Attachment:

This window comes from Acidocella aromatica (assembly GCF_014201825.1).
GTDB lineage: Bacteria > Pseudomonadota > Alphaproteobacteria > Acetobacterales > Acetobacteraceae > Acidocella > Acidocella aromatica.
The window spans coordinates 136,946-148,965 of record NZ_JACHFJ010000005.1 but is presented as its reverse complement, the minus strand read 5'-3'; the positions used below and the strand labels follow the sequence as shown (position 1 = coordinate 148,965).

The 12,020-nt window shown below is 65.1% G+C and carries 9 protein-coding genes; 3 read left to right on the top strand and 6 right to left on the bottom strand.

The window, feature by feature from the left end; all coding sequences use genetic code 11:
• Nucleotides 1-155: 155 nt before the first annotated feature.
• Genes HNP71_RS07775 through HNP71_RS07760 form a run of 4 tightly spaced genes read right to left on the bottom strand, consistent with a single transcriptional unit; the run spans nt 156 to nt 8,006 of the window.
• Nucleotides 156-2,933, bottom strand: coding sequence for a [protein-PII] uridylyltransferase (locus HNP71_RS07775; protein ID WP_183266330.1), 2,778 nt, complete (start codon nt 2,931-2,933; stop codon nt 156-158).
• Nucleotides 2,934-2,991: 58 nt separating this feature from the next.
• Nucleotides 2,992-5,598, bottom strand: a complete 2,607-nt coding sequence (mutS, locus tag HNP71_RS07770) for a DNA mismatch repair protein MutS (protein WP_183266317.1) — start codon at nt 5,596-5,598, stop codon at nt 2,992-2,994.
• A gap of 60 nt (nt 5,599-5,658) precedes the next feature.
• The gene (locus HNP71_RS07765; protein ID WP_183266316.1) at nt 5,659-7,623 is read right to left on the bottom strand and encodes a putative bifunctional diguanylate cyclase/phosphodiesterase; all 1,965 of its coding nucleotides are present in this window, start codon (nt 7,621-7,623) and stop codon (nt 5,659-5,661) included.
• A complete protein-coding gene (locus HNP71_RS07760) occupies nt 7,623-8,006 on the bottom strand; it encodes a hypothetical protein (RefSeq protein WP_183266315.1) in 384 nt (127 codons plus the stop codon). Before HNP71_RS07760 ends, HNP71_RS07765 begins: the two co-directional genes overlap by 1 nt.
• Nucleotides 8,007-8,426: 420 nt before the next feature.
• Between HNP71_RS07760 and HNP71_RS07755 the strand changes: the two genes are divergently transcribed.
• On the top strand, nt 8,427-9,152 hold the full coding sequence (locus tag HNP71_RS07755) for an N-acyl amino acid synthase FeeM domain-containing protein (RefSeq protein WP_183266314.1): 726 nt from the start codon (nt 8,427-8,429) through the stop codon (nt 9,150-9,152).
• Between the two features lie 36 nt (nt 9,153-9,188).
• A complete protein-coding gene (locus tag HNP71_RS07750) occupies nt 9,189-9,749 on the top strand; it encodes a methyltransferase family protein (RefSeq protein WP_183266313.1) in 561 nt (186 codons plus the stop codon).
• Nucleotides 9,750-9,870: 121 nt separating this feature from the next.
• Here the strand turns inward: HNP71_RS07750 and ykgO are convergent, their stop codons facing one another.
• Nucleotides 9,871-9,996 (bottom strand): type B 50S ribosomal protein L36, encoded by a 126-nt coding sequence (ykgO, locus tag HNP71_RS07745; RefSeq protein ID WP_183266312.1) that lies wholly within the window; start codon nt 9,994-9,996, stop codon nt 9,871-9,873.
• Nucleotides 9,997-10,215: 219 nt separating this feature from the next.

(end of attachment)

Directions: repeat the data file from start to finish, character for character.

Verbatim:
This window comes from Acidocella aromatica (assembly GCF_014201825.1).
GTDB lineage: Bacteria > Pseudomonadota > Alphaproteobacteria > Acetobacterales > Acetobacteraceae > Acidocella > Acidocella aromatica.
The window spans coordinates 136,946-148,965 of record NZ_JACHFJ010000005.1 but is presented as its reverse complement, the minus strand read 5'-3'; the positions used below and the strand labels follow the sequence as shown (position 1 = coordinate 148,965).

The 12,020-nt window shown below is 65.1% G+C and carries 9 protein-coding genes; 3 read left to right on the top strand and 6 right to left on the bottom strand.

The window, feature by feature from the left end; all coding sequences use genetic code 11:
• Nucleotides 1-155: 155 nt before the first annotated feature.
• Genes HNP71_RS07775 through HNP71_RS07760 form a run of 4 tightly spaced genes read right to left on the bottom strand, consistent with a single transcriptional unit; the run spans nt 156 to nt 8,006 of the window.
• Nucleotides 156-2,933, bottom strand: coding sequence for a [protein-PII] uridylyltransferase (locus HNP71_RS07775; protein ID WP_183266330.1), 2,778 nt, complete (start codon nt 2,931-2,933; stop codon nt 156-158).
• Nucleotides 2,934-2,991: 58 nt separating this feature from the next.
• Nucleotides 2,992-5,598, bottom strand: a complete 2,607-nt coding sequence (mutS, locus tag HNP71_RS07770) for a DNA mismatch repair protein MutS (protein WP_183266317.1) — start codon at nt 5,596-5,598, stop codon at nt 2,992-2,994.
• A gap of 60 nt (nt 5,599-5,658) precedes the next feature.
• The gene (locus HNP71_RS07765; protein ID WP_183266316.1) at nt 5,659-7,623 is read right to left on the bottom strand and encodes a putative bifunctional diguanylate cyclase/phosphodiesterase; all 1,965 of its coding nucleotides are present in this window, start codon (nt 7,621-7,623) and stop codon (nt 5,659-5,661) included.
• A complete protein-coding gene (locus HNP71_RS07760) occupies nt 7,623-8,006 on the bottom strand; it encodes a hypothetical protein (RefSeq protein WP_183266315.1) in 384 nt (127 codons plus the stop codon). Before HNP71_RS07760 ends, HNP71_RS07765 begins: the two co-directional genes overlap by 1 nt.
• Nucleotides 8,007-8,426: 420 nt before the next feature.
• Between HNP71_RS07760 and HNP71_RS07755 the strand changes: the two genes are divergently transcribed.
• On the top strand, nt 8,427-9,152 hold the full coding sequence (locus tag HNP71_RS07755) for an N-acyl amino acid synthase FeeM domain-containing protein (RefSeq protein WP_183266314.1): 726 nt from the start codon (nt 8,427-8,429) through the stop codon (nt 9,150-9,152).
• Between the two features lie 36 nt (nt 9,153-9,188).
• A complete protein-coding gene (locus tag HNP71_RS07750) occupies nt 9,189-9,749 on the top strand; it encodes a methyltransferase family protein (RefSeq protein WP_183266313.1) in 561 nt (186 codons plus the stop codon).
• Nucleotides 9,750-9,870: 121 nt separating this feature from the next.
• Here the strand turns inward: HNP71_RS07750 and ykgO are convergent, their stop codons facing one another.
• Nucleotides 9,871-9,996 (bottom strand): type B 50S ribosomal protein L36, encoded by a 126-nt coding sequence (ykgO, locus tag HNP71_RS07745; RefSeq protein ID WP_183266312.1) that lies wholly within the window; start codon nt 9,994-9,996, stop codon nt 9,871-9,873.
• Nucleotides 9,997-10,215: 219 nt separating this feature from the next.